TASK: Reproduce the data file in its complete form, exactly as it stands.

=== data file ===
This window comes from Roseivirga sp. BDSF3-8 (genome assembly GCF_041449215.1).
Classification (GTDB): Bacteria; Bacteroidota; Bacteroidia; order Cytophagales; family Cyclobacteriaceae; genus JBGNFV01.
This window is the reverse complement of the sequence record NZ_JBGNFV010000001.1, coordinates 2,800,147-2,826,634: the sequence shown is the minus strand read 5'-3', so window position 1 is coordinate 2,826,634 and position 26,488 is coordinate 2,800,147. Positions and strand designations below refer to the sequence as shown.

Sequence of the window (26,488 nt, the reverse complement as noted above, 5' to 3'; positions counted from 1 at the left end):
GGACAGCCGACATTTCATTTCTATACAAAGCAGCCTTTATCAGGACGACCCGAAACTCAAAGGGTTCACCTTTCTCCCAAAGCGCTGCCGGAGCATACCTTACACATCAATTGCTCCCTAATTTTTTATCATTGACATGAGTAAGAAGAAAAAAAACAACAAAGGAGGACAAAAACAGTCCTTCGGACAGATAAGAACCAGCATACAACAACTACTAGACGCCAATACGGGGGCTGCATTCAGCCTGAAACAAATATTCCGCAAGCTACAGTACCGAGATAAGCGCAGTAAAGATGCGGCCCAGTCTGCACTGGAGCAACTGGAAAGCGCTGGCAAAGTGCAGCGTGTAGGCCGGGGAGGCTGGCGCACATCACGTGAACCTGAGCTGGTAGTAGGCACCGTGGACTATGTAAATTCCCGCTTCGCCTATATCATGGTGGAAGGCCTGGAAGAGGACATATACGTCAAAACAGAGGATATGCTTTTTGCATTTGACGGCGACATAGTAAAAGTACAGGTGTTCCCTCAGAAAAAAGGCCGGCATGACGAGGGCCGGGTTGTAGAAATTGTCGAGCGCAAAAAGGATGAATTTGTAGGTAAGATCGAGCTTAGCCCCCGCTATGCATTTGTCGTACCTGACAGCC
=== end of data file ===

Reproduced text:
This window comes from Roseivirga sp. BDSF3-8 (genome assembly GCF_041449215.1).
Classification (GTDB): Bacteria; Bacteroidota; Bacteroidia; order Cytophagales; family Cyclobacteriaceae; genus JBGNFV01.
This window is the reverse complement of the sequence record NZ_JBGNFV010000001.1, coordinates 2,800,147-2,826,634: the sequence shown is the minus strand read 5'-3', so window position 1 is coordinate 2,826,634 and position 26,488 is coordinate 2,800,147. Positions and strand designations below refer to the sequence as shown.

Sequence of the window (26,488 nt, the reverse complement as noted above, 5' to 3'; positions counted from 1 at the left end):
GGACAGCCGACATTTCATTTCTATACAAAGCAGCCTTTATCAGGACGACCCGAAACTCAAAGGGTTCACCTTTCTCCCAAAGCGCTGCCGGAGCATACCTTACACATCAATTGCTCCCTAATTTTTTATCATTGACATGAGTAAGAAGAAAAAAAACAACAAAGGAGGACAAAAACAGTCCTTCGGACAGATAAGAACCAGCATACAACAACTACTAGACGCCAATACGGGGGCTGCATTCAGCCTGAAACAAATATTCCGCAAGCTACAGTACCGAGATAAGCGCAGTAAAGATGCGGCCCAGTCTGCACTGGAGCAACTGGAAAGCGCTGGCAAAGTGCAGCGTGTAGGCCGGGGAGGCTGGCGCACATCACGTGAACCTGAGCTGGTAGTAGGCACCGTGGACTATGTAAATTCCCGCTTCGCCTATATCATGGTGGAAGGCCTGGAAGAGGACATATACGTCAAAACAGAGGATATGCTTTTTGCATTTGACGGCGACATAGTAAAAGTACAGGTGTTCCCTCAGAAAAAAGGCCGGCATGACGAGGGCCGGGTTGTAGAAATTGTCGAGCGCAAAAAGGATGAATTTGTAGGTAAGATCGAGCTTAGCCCCCGCTATGCATTTGTCGTACCTGACAGCC